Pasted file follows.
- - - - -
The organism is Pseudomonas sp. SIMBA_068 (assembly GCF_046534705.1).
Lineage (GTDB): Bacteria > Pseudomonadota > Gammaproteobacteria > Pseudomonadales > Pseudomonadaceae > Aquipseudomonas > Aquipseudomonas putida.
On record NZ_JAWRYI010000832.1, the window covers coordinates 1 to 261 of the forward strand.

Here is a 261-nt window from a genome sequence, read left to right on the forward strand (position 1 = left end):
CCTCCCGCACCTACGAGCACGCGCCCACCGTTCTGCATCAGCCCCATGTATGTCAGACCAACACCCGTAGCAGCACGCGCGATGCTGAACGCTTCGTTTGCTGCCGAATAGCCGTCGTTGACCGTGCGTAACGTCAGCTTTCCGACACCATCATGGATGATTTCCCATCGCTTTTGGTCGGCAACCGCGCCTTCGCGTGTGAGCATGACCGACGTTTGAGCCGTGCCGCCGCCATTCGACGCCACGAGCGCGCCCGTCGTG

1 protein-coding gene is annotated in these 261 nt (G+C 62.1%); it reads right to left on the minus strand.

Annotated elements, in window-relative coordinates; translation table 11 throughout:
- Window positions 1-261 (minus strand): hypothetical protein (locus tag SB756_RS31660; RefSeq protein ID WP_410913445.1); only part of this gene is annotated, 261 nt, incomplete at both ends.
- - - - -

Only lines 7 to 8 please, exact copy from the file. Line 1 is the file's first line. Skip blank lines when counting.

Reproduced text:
Annotated elements, in window-relative coordinates; translation table 11 throughout:
- Window positions 1-261 (minus strand): hypothetical protein (locus tag SB756_RS31660; RefSeq protein ID WP_410913445.1); only part of this gene is annotated, 261 nt, incomplete at both ends.